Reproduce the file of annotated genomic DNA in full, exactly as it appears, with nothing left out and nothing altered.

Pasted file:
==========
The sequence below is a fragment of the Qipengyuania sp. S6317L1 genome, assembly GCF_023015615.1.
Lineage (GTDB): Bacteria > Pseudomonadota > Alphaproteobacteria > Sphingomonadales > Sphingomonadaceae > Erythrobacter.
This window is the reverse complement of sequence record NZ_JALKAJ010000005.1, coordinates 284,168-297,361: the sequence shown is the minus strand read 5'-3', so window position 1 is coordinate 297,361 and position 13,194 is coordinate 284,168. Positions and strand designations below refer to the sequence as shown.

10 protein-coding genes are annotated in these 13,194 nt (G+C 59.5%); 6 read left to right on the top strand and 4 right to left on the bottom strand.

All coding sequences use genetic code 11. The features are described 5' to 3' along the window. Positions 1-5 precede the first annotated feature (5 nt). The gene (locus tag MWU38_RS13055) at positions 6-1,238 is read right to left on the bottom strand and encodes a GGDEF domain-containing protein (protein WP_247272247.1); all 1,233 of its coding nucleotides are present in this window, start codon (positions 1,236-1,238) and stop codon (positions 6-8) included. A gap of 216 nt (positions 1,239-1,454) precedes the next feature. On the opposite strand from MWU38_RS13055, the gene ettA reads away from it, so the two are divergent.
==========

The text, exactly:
The sequence below is a fragment of the Qipengyuania sp. S6317L1 genome, assembly GCF_023015615.1.
Lineage (GTDB): Bacteria > Pseudomonadota > Alphaproteobacteria > Sphingomonadales > Sphingomonadaceae > Erythrobacter.
This window is the reverse complement of sequence record NZ_JALKAJ010000005.1, coordinates 284,168-297,361: the sequence shown is the minus strand read 5'-3', so window position 1 is coordinate 297,361 and position 13,194 is coordinate 284,168. Positions and strand designations below refer to the sequence as shown.

10 protein-coding genes are annotated in these 13,194 nt (G+C 59.5%); 6 read left to right on the top strand and 4 right to left on the bottom strand.

All coding sequences use genetic code 11. The features are described 5' to 3' along the window. Positions 1-5 precede the first annotated feature (5 nt). The gene (locus tag MWU38_RS13055) at positions 6-1,238 is read right to left on the bottom strand and encodes a GGDEF domain-containing protein (protein WP_247272247.1); all 1,233 of its coding nucleotides are present in this window, start codon (positions 1,236-1,238) and stop codon (positions 6-8) included. A gap of 216 nt (positions 1,239-1,454) precedes the next feature. On the opposite strand from MWU38_RS13055, the gene ettA reads away from it, so the two are divergent.